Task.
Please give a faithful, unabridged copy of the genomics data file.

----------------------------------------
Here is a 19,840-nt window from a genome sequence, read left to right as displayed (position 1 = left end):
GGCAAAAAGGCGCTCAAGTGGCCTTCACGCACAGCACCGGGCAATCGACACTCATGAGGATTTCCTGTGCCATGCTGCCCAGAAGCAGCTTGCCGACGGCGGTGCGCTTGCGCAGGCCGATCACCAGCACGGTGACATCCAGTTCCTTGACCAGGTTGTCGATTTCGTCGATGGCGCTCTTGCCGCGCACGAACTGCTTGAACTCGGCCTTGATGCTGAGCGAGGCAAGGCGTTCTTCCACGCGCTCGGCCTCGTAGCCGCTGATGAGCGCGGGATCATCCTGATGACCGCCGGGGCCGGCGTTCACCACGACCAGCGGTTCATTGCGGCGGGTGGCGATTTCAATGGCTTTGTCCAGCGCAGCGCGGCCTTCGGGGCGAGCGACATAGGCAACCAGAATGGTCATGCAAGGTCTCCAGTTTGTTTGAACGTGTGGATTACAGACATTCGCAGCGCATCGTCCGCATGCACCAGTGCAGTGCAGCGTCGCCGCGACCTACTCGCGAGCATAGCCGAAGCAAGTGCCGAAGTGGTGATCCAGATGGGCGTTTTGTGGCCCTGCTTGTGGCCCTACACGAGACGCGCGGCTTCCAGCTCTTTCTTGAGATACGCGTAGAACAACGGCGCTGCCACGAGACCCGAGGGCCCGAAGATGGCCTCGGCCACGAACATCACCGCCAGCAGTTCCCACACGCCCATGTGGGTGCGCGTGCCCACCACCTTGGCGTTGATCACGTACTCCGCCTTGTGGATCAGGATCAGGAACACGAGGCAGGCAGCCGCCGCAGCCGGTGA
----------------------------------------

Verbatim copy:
Here is a 19,840-nt window from a genome sequence, read left to right as displayed (position 1 = left end):
GGCAAAAAGGCGCTCAAGTGGCCTTCACGCACAGCACCGGGCAATCGACACTCATGAGGATTTCCTGTGCCATGCTGCCCAGAAGCAGCTTGCCGACGGCGGTGCGCTTGCGCAGGCCGATCACCAGCACGGTGACATCCAGTTCCTTGACCAGGTTGTCGATTTCGTCGATGGCGCTCTTGCCGCGCACGAACTGCTTGAACTCGGCCTTGATGCTGAGCGAGGCAAGGCGTTCTTCCACGCGCTCGGCCTCGTAGCCGCTGATGAGCGCGGGATCATCCTGATGACCGCCGGGGCCGGCGTTCACCACGACCAGCGGTTCATTGCGGCGGGTGGCGATTTCAATGGCTTTGTCCAGCGCAGCGCGGCCTTCGGGGCGAGCGACATAGGCAACCAGAATGGTCATGCAAGGTCTCCAGTTTGTTTGAACGTGTGGATTACAGACATTCGCAGCGCATCGTCCGCATGCACCAGTGCAGTGCAGCGTCGCCGCGACCTACTCGCGAGCATAGCCGAAGCAAGTGCCGAAGTGGTGATCCAGATGGGCGTTTTGTGGCCCTGCTTGTGGCCCTACACGAGACGCGCGGCTTCCAGCTCTTTCTTGAGATACGCGTAGAACAACGGCGCTGCCACGAGACCCGAGGGCCCGAAGATGGCCTCGGCCACGAACATCACCGCCAGCAGTTCCCACACGCCCATGTGGGTGCGCGTGCCCACCACCTTGGCGTTGATCACGTACTCCGCCTTGTGGATCAGGATCAGGAACACGAGGCAGGCAGCCGCCGCAGCCGGTGA